7. Who is Firdaus Kanga interviewing?
Ans. Firdaus Kanga is interviewing Stephen Hawking, a renowned scientist.
8. What is common between the speaker and the person he is talking to?
Ans. Both are handicapped. Both have decided to live creatively.
9. what message did Stephen give to disabled people world over?
Ans. He called upon all the disabled people to give wholehearted attention only to what they were capable of doing. Olympic games organized for the disabled were a waste of time.
10. Use the word ‘waste’ as a noun and as a verb.
Verb- (a) Don’t waste your precious time?
Noun-(b) Watching TV is not all waste of time.
Q.1 (i) Did the prospect of meeting Stephen Hawking make the writer nervous? If so, why?
Ans. Yes, he felt nervous when he went to meet Stephen Hawking because he was fed up with people asking him to be brave.
(ii) Did he at the same time feel very excited? If so, Why?
Ans. Yes, he felt very excited at the same time because Stephen Hawking was also totally paralysed, still he had made great achievement. This gave him strength to do so still better.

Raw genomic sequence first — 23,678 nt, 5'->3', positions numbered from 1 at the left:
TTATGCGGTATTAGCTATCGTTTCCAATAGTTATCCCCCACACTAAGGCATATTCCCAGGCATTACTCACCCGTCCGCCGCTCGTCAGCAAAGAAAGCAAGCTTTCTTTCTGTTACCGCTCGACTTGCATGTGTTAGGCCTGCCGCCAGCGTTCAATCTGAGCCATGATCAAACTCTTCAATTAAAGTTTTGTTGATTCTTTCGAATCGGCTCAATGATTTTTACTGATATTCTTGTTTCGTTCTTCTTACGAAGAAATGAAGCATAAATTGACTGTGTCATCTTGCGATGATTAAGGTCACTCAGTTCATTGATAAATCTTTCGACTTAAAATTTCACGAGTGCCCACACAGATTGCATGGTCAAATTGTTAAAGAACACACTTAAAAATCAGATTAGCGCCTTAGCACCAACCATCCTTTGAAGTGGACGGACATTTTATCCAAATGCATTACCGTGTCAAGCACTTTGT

Q.2 Guess the first question put to the scientist by the writer.
Ans. “You have been very brave, haven’t you?” said the narrator.
Q.3 Stephen Hawking said, “I’ve had no choice.” Does the writer think there was a choice? What was it?
Ans. Yes, the writer thought that Stephen Hawking had a choice. He chose to live creatively despite his paralysis.
Q.4 “I could feel his anguish.” What could be the anguish.
Ans Stephen’s anguish was that he found it difficult to find the right words on his computer. Hw felt frustrated and tired.
Q.5 What endeared the scientist to the writer so that he said he was looking at one of the most beautiful men in the world?
Ans What endeared Hawking to the writer was his frankness. Without being sentimental or silly, he declared that he was annoyed when somebody came to disturb him in his work.
Q.6 Read aloud the description of ‘the beautiful’ man. Which is the most beautiful sentence in the description?
Ans ‘Before you, like a lantern whose walls are worn so thin you glimpse only the light inside, is the incandescence of a man.’
Q.7 (i) If ‘the lantern’ is the man, what would its ‘walls’ be?